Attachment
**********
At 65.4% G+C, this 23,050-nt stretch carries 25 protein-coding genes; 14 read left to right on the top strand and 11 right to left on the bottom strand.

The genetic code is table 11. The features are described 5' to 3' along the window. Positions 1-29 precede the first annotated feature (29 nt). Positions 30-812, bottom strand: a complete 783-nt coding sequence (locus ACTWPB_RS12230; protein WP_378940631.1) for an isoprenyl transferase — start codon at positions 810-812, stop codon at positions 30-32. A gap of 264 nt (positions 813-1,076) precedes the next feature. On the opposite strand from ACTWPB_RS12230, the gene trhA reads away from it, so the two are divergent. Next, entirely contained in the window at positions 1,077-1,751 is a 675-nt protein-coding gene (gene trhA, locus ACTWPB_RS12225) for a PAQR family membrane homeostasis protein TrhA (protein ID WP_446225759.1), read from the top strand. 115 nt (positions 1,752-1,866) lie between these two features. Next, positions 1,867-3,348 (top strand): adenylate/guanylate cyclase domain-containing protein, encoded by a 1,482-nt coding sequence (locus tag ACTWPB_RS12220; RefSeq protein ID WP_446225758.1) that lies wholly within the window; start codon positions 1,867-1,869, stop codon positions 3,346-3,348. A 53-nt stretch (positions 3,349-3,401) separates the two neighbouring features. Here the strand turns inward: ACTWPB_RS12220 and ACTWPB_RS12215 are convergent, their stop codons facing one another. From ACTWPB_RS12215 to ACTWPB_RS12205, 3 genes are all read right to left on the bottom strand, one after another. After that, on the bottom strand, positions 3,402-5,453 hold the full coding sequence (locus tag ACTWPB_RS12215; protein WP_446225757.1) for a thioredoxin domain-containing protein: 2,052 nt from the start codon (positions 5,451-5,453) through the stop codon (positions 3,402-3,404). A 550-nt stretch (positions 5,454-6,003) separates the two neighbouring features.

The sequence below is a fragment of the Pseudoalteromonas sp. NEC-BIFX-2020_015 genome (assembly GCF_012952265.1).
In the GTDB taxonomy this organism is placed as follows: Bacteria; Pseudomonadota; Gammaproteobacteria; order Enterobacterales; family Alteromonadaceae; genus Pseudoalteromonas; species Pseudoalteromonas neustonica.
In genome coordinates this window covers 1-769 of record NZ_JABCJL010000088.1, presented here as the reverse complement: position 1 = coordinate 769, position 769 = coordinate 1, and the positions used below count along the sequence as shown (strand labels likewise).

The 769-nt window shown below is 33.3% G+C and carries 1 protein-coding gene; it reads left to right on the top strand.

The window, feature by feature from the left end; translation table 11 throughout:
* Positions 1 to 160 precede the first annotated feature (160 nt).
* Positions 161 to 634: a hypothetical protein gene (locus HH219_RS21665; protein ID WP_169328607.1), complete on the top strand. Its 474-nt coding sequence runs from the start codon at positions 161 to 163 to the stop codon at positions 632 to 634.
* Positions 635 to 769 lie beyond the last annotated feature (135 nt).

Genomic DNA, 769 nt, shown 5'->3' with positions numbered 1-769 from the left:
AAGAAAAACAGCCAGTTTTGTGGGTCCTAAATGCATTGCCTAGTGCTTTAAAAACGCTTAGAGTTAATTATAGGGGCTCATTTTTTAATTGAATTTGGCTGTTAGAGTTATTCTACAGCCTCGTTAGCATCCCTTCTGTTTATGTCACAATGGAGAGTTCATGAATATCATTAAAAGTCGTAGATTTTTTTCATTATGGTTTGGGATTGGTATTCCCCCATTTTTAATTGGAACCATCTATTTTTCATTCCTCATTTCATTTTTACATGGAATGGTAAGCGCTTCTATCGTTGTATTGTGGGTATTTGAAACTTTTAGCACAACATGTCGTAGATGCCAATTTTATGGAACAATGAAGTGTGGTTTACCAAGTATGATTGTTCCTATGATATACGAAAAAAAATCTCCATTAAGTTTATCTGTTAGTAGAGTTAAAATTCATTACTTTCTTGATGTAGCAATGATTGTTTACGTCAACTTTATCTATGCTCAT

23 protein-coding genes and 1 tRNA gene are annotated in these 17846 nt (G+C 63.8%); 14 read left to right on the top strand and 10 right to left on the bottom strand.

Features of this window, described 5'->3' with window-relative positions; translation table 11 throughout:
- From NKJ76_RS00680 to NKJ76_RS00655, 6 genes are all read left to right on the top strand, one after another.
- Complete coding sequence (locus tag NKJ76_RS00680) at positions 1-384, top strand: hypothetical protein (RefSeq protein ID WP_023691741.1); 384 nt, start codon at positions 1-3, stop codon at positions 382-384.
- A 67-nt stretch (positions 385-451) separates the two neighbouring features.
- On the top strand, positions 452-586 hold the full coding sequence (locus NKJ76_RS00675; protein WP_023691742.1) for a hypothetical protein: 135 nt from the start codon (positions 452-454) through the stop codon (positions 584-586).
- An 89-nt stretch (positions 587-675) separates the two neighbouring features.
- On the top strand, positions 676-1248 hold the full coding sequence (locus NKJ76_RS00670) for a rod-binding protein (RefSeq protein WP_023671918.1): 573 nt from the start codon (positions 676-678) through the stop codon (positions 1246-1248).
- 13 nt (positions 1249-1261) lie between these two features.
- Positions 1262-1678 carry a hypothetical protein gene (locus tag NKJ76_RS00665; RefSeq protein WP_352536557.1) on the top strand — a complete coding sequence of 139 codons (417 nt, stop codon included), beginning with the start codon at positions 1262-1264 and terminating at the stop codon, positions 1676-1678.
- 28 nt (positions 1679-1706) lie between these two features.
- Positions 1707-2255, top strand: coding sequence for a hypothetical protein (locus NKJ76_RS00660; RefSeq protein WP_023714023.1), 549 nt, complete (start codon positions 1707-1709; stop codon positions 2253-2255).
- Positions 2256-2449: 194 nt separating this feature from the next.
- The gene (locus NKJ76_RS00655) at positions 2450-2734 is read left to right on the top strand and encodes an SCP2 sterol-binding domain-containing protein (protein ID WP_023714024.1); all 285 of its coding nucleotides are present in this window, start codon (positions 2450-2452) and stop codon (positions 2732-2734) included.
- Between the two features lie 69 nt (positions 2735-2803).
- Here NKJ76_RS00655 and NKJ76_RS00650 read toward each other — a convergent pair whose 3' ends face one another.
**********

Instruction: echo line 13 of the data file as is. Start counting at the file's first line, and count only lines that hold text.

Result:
23 protein-coding genes and 1 tRNA gene are annotated in these 17846 nt (G+C 63.8%); 14 read left to right on the top strand and 10 right to left on the bottom strand.